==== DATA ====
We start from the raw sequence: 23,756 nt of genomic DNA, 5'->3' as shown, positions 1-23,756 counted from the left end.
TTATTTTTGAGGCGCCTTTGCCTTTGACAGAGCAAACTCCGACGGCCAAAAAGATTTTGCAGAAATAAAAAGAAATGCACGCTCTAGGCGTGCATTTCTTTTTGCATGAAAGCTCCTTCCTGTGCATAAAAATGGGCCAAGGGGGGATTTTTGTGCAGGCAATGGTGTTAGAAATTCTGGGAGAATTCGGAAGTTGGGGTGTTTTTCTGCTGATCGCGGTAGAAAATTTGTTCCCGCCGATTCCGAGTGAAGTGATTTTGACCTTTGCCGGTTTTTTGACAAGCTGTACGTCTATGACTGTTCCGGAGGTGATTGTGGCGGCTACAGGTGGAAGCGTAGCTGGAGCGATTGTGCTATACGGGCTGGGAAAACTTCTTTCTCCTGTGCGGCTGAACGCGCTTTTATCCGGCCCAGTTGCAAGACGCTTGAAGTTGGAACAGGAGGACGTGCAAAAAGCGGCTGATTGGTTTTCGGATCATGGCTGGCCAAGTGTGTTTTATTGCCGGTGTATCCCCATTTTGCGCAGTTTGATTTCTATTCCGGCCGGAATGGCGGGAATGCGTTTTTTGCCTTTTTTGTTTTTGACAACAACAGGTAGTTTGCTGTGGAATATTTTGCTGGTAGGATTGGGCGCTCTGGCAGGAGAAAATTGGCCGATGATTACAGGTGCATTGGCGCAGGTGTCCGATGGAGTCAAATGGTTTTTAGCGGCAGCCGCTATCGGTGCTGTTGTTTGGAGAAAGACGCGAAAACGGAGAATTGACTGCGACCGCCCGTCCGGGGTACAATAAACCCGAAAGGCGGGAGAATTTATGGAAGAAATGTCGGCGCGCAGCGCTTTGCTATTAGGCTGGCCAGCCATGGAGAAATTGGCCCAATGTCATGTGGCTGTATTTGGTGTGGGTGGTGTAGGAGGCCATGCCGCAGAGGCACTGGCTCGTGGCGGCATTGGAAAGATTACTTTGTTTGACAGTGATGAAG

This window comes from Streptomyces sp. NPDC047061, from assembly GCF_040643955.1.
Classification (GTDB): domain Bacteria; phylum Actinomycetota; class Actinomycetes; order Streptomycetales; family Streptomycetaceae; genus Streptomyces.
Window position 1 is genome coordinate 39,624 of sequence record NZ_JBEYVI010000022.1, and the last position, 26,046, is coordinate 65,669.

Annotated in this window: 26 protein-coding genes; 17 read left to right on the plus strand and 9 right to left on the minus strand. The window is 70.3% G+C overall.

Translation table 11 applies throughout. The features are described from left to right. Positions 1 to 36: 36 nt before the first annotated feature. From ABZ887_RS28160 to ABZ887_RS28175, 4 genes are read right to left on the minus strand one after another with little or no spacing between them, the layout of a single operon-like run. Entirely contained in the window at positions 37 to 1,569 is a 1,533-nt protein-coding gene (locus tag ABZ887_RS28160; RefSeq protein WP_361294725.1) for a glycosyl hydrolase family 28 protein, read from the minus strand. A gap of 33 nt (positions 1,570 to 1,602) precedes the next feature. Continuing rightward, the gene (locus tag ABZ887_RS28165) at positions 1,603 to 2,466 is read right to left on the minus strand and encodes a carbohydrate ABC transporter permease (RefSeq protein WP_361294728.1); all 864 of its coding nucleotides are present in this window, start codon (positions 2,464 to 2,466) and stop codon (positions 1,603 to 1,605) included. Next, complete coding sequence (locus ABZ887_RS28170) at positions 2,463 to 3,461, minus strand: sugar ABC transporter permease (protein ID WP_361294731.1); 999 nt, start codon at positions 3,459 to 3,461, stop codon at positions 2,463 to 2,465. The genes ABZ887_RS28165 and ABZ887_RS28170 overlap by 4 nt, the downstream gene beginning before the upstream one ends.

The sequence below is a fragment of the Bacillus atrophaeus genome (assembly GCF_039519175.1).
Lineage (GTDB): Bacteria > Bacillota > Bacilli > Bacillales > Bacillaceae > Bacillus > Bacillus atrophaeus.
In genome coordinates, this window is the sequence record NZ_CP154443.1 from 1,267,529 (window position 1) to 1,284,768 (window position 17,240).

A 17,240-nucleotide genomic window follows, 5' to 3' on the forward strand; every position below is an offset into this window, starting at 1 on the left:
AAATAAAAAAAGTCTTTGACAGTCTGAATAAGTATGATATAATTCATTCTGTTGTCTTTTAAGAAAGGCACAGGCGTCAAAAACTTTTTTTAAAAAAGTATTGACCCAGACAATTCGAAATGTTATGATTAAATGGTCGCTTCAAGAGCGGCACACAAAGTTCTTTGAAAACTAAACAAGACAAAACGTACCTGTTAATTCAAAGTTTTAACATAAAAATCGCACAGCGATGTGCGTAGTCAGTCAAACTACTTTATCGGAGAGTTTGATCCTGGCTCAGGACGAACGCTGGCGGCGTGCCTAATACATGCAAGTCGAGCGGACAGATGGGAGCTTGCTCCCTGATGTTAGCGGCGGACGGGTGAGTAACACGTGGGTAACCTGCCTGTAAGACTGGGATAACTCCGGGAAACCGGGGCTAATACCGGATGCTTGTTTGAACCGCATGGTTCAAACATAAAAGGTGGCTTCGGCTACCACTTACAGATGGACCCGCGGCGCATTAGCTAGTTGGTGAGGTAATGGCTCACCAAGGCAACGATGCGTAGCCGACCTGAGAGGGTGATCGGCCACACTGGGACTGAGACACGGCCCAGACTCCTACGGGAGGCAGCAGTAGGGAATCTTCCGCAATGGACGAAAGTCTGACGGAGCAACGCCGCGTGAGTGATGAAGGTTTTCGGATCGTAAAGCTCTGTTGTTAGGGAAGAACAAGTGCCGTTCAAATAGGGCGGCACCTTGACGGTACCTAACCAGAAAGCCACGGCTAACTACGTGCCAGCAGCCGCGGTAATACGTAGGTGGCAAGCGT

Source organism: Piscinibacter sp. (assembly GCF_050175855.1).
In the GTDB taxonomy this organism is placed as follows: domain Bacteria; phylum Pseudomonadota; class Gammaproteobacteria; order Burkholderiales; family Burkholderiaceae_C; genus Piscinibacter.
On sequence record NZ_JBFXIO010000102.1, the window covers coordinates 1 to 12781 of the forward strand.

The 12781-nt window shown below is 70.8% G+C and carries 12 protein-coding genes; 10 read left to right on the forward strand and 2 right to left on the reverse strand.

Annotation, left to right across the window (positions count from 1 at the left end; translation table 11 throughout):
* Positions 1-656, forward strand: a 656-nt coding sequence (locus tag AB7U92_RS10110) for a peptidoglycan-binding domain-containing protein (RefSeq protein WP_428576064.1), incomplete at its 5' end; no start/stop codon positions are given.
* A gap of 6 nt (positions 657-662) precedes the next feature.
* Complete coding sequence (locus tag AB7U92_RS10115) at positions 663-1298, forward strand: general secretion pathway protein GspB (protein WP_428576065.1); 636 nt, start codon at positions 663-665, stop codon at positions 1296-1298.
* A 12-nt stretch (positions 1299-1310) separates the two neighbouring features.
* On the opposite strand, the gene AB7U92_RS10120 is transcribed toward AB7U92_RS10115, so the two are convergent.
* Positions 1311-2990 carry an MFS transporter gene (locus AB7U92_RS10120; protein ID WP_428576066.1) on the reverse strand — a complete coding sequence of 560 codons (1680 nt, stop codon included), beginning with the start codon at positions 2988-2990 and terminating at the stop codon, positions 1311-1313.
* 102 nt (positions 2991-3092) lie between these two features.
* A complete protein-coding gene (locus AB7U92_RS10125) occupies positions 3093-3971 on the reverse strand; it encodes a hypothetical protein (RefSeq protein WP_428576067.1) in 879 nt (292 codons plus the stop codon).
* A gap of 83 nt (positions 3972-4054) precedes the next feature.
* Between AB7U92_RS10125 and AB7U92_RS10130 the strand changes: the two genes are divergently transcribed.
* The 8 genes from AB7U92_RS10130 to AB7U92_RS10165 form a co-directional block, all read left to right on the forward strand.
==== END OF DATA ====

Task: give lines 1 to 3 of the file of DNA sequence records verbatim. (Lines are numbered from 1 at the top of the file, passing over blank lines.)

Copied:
We start from the raw sequence: 23,756 nt of genomic DNA, 5'->3' as shown, positions 1-23,756 counted from the left end.
TTATTTTTGAGGCGCCTTTGCCTTTGACAGAGCAAACTCCGACGGCCAAAAAGATTTTGCAGAAATAAAAAGAAATGCACGCTCTAGGCGTGCATTTCTTTTTGCATGAAAGCTCCTTCCTGTGCATAAAAATGGGCCAAGGGGGGATTTTTGTGCAGGCAATGGTGTTAGAAATTCTGGGAGAATTCGGAAGTTGGGGTGTTTTTCTGCTGATCGCGGTAGAAAATTTGTTCCCGCCGATTCCGAGTGAAGTGATTTTGACCTTTGCCGGTTTTTTGACAAGCTGTACGTCTATGACTGTTCCGGAGGTGATTGTGGCGGCTACAGGTGGAAGCGTAGCTGGAGCGATTGTGCTATACGGGCTGGGAAAACTTCTTTCTCCTGTGCGGCTGAACGCGCTTTTATCCGGCCCAGTTGCAAGACGCTTGAAGTTGGAACAGGAGGACGTGCAAAAAGCGGCTGATTGGTTTTCGGATCATGGCTGGCCAAGTGTGTTTTATTGCCGGTGTATCCCCATTTTGCGCAGTTTGATTTCTATTCCGGCCGGAATGGCGGGAATGCGTTTTTTGCCTTTTTTGTTTTTGACAACAACAGGTAGTTTGCTGTGGAATATTTTGCTGGTAGGATTGGGCGCTCTGGCAGGAGAAAATTGGCCGATGATTACAGGTGCATTGGCGCAGGTGTCCGATGGAGTCAAATGGTTTTTAGCGGCAGCCGCTATCGGTGCTGTTGTTTGGAGAAAGACGCGAAAACGGAGAATTGACTGCGACCGCCCGTCCGGGGTACAATAAACCCGAAAGGCGGGAGAATTTATGGAAGAAATGTCGGCGCGCAGCGCTTTGCTATTAGGCTGGCCAGCCATGGAGAAATTGGCCCAATGTCATGTGGCTGTATTTGGTGTGGGTGGTGTAGGAGGCCATGCCGCAGAGGCACTGGCTCGTGGCGGCATTGGAAAGATTACTTTGTTTGACAGTGATGAAG

This window comes from Streptomyces sp. NPDC047061, from assembly GCF_040643955.1.